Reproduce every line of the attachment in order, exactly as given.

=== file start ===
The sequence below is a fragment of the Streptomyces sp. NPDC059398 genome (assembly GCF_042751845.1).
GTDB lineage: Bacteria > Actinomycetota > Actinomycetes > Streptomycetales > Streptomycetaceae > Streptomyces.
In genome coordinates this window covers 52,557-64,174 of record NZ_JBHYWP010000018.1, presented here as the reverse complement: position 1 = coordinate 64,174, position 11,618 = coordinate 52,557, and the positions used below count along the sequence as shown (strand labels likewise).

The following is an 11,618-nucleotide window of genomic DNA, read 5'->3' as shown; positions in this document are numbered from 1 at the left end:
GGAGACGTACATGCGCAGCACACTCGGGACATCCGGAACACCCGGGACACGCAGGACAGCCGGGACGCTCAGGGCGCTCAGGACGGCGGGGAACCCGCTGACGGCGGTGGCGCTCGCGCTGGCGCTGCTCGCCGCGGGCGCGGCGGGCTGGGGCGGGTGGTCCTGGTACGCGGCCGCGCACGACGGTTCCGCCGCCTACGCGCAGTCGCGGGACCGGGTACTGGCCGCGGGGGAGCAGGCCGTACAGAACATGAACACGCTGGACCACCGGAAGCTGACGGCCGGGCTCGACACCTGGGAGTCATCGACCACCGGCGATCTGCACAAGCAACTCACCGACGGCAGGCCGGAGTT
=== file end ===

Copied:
The sequence below is a fragment of the Streptomyces sp. NPDC059398 genome (assembly GCF_042751845.1).
GTDB lineage: Bacteria > Actinomycetota > Actinomycetes > Streptomycetales > Streptomycetaceae > Streptomyces.
In genome coordinates this window covers 52,557-64,174 of record NZ_JBHYWP010000018.1, presented here as the reverse complement: position 1 = coordinate 64,174, position 11,618 = coordinate 52,557, and the positions used below count along the sequence as shown (strand labels likewise).

The following is an 11,618-nucleotide window of genomic DNA, read 5'->3' as shown; positions in this document are numbered from 1 at the left end:
GGAGACGTACATGCGCAGCACACTCGGGACATCCGGAACACCCGGGACACGCAGGACAGCCGGGACGCTCAGGGCGCTCAGGACGGCGGGGAACCCGCTGACGGCGGTGGCGCTCGCGCTGGCGCTGCTCGCCGCGGGCGCGGCGGGCTGGGGCGGGTGGTCCTGGTACGCGGCCGCGCACGACGGTTCCGCCGCCTACGCGCAGTCGCGGGACCGGGTACTGGCCGCGGGGGAGCAGGCCGTACAGAACATGAACACGCTGGACCACCGGAAGCTGACGGCCGGGCTCGACACCTGGGAGTCATCGACCACCGGCGATCTGCACAAGCAACTCACCGACGGCAGGCCGGAGTT